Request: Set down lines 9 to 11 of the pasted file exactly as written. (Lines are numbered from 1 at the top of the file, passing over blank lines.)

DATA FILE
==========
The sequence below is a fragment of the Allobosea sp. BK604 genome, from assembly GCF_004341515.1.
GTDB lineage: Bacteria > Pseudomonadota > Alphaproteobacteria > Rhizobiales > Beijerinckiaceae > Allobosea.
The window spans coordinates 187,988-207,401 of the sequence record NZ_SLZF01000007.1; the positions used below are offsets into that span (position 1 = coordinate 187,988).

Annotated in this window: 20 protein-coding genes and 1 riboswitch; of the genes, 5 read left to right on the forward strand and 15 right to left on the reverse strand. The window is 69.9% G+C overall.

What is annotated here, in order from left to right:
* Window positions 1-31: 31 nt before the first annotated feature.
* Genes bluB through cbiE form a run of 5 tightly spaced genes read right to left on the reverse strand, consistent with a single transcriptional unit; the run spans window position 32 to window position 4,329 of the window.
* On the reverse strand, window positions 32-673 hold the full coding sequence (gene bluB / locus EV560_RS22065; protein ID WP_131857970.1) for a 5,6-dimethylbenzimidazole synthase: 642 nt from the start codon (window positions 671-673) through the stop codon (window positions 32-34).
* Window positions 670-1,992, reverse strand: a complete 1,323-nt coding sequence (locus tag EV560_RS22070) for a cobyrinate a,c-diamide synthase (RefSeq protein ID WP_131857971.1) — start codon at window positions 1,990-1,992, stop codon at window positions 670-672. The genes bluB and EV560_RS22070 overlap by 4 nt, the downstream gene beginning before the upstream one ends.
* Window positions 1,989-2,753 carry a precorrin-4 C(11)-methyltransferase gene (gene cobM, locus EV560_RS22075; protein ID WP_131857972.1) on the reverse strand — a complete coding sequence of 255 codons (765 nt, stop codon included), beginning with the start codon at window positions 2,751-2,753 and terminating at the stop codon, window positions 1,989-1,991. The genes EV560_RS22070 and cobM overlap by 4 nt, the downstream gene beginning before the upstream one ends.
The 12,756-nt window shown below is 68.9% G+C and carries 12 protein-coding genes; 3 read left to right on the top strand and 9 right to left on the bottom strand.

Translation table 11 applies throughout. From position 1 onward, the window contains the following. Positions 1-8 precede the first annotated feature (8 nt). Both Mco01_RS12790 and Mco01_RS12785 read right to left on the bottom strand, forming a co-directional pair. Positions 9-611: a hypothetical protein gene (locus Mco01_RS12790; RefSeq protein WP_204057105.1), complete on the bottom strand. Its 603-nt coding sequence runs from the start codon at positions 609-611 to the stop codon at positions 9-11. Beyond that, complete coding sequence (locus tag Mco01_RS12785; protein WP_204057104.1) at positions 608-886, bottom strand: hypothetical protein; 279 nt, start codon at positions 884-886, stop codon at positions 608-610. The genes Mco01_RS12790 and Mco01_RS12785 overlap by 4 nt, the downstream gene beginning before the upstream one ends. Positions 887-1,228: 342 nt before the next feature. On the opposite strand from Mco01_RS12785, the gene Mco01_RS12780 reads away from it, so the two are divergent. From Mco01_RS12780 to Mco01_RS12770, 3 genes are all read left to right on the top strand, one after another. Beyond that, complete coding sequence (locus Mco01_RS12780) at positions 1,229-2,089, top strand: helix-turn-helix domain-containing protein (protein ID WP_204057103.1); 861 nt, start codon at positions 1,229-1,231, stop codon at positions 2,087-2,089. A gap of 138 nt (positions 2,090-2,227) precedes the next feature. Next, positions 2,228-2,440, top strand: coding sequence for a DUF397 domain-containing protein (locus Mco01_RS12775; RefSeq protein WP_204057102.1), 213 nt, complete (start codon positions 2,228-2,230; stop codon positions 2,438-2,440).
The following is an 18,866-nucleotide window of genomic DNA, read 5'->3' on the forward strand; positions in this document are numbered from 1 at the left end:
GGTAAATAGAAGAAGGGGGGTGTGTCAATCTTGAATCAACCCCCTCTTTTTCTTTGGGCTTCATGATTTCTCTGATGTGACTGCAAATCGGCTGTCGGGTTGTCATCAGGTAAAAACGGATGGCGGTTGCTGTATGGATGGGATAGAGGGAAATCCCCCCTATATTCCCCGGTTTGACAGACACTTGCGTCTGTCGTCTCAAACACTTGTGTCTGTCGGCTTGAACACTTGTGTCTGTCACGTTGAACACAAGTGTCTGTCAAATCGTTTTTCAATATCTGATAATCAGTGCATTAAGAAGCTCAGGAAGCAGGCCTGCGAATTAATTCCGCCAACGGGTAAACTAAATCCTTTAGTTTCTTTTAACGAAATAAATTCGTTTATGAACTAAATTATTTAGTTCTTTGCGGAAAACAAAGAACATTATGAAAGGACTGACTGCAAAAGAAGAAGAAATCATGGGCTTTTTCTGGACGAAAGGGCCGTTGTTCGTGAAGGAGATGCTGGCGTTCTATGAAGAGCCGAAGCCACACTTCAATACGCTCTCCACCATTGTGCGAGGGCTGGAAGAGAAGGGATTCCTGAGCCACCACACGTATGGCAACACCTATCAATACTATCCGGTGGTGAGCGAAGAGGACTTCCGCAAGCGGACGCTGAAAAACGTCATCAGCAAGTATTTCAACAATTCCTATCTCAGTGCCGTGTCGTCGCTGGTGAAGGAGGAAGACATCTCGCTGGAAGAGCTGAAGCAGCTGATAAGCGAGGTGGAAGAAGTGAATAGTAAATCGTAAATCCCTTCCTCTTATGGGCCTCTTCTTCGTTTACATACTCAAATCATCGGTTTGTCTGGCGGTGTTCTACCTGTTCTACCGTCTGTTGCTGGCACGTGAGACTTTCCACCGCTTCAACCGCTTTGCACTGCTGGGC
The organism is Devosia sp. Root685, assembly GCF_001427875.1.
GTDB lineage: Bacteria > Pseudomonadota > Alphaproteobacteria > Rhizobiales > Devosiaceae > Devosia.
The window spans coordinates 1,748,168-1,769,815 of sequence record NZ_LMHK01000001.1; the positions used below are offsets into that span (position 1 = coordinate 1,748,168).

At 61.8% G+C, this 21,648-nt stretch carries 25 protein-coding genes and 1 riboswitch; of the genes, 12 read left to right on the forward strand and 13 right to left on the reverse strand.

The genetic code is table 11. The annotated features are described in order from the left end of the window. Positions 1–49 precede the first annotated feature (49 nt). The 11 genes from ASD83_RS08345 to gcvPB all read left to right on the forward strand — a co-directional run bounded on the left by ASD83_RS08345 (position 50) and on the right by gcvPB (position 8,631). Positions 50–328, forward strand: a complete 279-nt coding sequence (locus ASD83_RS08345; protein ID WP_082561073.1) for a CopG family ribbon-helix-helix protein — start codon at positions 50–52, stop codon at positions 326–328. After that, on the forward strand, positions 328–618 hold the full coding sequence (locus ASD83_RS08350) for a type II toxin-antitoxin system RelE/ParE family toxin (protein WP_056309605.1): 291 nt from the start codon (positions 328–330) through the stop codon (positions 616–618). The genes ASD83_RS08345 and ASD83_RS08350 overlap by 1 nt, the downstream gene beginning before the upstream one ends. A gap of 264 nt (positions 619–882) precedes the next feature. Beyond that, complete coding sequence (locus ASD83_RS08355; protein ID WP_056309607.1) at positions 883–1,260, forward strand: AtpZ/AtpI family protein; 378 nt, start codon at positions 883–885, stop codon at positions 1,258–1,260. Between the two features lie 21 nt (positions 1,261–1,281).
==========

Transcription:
* Window positions 670-1,992, reverse strand: a complete 1,323-nt coding sequence (locus tag EV560_RS22070) for a cobyrinate a,c-diamide synthase (RefSeq protein ID WP_131857971.1) — start codon at window positions 1,990-1,992, stop codon at window positions 670-672. The genes bluB and EV560_RS22070 overlap by 4 nt, the downstream gene beginning before the upstream one ends.
* Window positions 1,989-2,753 carry a precorrin-4 C(11)-methyltransferase gene (gene cobM, locus EV560_RS22075; protein ID WP_131857972.1) on the reverse strand — a complete coding sequence of 255 codons (765 nt, stop codon included), beginning with the start codon at window positions 2,751-2,753 and terminating at the stop codon, window positions 1,989-1,991. The genes EV560_RS22070 and cobM overlap by 4 nt, the downstream gene beginning before the upstream one ends.
The 12,756-nt window shown below is 68.9% G+C and carries 12 protein-coding genes; 3 read left to right on the top strand and 9 right to left on the bottom strand.